Do you think it would be reasonable to ask that the seller pays for an actual asbestos survey, at least, prior to completion and if it does confirm asbestos pays for removal prior to completion? Or is that likely to be pushing our luck as survey didn't say it was an immediate threat to health?

The garage conversion needs doing straight away because it also contains the area containing the freezer which won't fit in the kitchen, and the utility/downstairs bathroom otherwise the property isn't big enough for us - it's actually smaller than our current house without this. With it, gives us a full playroom too for the kids.

We renegotiated price down last time based on fact that we'd gone 20k above asking price because property got into a bidding war. This was pre Brexit. We argued that post Brexit we felt we were paying over the odds. We're still paying slightly above asking. It's definitely the worst house on best street scenario.

I'm doubtful if they'll drop the price more though. I've been getting quotes from absolutely everyone to try and juggle possibilities and priorities but find it all overwhelming and DH just has a totally "it'll all be fine" attitude which terrifies me..if we run out of money, what then? Oh and it's a big hike in our mortgage anyway compared to our current property so our disposable income is going to be massively hit.

BoyMeetsWorld Sun 21-Aug-16 10:51:49

Forgot to say, we don't have much choice about moving...our current school catchment is shocking when kids move to secondary so it's just a case of when not if. If we lose our buyer we could be in trouble as we had hundreds of viewings and only the one offer, and the market is so awful now. So I do understand where DH is coming from, despite feeling he is being too blase, we feel a bit trapped...

CodyKing Sun 21-Aug-16 10:54:03

Id you don't ask you won't get - that simple - you could try and then they say no! But it will keep appearing on any future surveys!

You have nothing to lose in renegotiation with things that the surveyor has discovered -

Suggest an electrical survey as well

Could you rent whilst you sold yours or have family?

CodyKing Sun 21-Aug-16 10:55:20

Ok - so one offer in 100a of viewings - what makes the other house any different? They will be up against it as well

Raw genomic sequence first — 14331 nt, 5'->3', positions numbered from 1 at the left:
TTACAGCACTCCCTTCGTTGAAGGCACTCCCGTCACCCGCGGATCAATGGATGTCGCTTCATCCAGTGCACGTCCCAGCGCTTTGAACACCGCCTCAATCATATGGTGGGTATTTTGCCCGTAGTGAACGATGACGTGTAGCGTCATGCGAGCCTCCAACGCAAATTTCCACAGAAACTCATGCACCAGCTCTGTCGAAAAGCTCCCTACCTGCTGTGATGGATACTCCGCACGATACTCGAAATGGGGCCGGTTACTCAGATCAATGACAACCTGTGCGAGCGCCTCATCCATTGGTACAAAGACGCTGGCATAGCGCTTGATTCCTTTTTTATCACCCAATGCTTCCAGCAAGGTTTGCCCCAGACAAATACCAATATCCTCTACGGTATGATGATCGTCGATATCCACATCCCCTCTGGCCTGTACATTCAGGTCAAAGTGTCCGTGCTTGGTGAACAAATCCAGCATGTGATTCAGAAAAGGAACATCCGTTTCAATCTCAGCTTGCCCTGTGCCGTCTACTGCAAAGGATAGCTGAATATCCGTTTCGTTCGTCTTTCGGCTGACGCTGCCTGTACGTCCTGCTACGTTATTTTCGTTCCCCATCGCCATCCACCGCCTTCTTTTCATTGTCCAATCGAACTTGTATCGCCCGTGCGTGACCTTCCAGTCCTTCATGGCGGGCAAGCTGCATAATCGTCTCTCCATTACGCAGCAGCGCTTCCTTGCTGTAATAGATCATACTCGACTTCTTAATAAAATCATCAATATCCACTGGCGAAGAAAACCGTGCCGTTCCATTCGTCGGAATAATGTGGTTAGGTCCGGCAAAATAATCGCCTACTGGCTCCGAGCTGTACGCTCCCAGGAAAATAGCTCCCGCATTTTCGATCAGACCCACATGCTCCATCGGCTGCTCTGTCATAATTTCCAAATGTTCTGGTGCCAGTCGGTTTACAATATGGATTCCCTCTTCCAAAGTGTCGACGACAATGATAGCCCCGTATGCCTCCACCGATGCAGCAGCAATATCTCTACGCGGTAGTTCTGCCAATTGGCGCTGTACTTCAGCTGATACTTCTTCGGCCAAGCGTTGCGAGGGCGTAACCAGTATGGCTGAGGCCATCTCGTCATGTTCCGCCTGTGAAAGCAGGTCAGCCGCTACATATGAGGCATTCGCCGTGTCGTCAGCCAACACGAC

BoyMeetsWorld Sun 21-Aug-16 11:25:07

Yes that's true Cody but round here it's even more about catchment than some others as we are a grammar area .... Our current house is a 'bad' catchment, New house one of the most desirable, hence why it went into bidding war whilst ours was a nightmare to shift and went below asking. Think the asbestos survey is the bare minimum though... Would we renegotiate that or do we get our solcs involved?

CodyKing Sun 21-Aug-16 11:38:03

Ring the estate agent and ask them to put it forward - it's not about legal requirement more a general mental agreement prior to completion

Put a time limit on it -

PuraVida Sun 21-Aug-16 12:13:00

The current advice for asbestos is to manage in situ. That's to be aware of its presence but to not disturb it

JT05 Sun 21-Aug-16 12:42:31

It sounds like your house is 60/70s built when asbestos was widely used.
We had asbestos soffits for years, they were painted over and caused no problem. When the time came to change them the company fitting the new ones had a licence to remove the asbestos, all in the price no problems.

Asbestos in the chimney eves, try to find out exactly where, ours was just as the redundant chimney exited the roof. When we sold it was OK to encase that bit of roof, so it was not exposed.

Davidcameronscat Sun 21-Aug-16 12:52:52

There is a school of thought that says buy the worst house in the best street. Long term the catchment for school is very important, if you can manage to live in the house and do it up as you go along I'm sure it will be fine, and if it isn't you went into a bidding war to get it. Someone will buy it in the future.

TeddyBee Sun 21-Aug-16 15:08:46

The flue pipe in our side stack was asbestos - it was bricked in when we bought and when we built the extension the builders removed it and completely wrapped in rubble sacks and then the City of London took it away for free. I had no idea, but we get one free asbestos removal each year. Maybe your council does a similar service?

BoyMeetsWorld Sun 21-Aug-16 16:10:47

Would you be concerned about proximity of the tank / chimney flues asbestos in the eaves to the loft conversion bedroom? We can't vacate whilst works are done so would need to be living there the whole time. I'm concerned removing it could make more chance of fibres flying about up there than leaving it alone where it is...

TeddyBee Sun 21-Aug-16 21:39:13

Not especially. If it's wrapped, and it's 'good' asbestos anyway, there's very minimal risk.

trinity0097 Mon 22-Aug-16 07:06:51

Just about all surveys say that the heating system needs replacing, IMHO old boilers last far longer than new ones and unless the boiler isn't working you'll have a good few years worth of life in the boiler if you keep it serviced.

Humptynumpty02 Mon 22-Aug-16 08:30:12

We've just had asbestos treatment in our house, the flue (ground floor to roof) was asbestos, same for a sheet covering the boiler cupboard, artex on every ceiling throughout. When we spoke to the surveyor on our concerns he said to us 'the lady who lived here before lived here for 40 years and nothing happened to her, you'll be fine'. That said, we got the whole lot removed, no biggie whatsoever.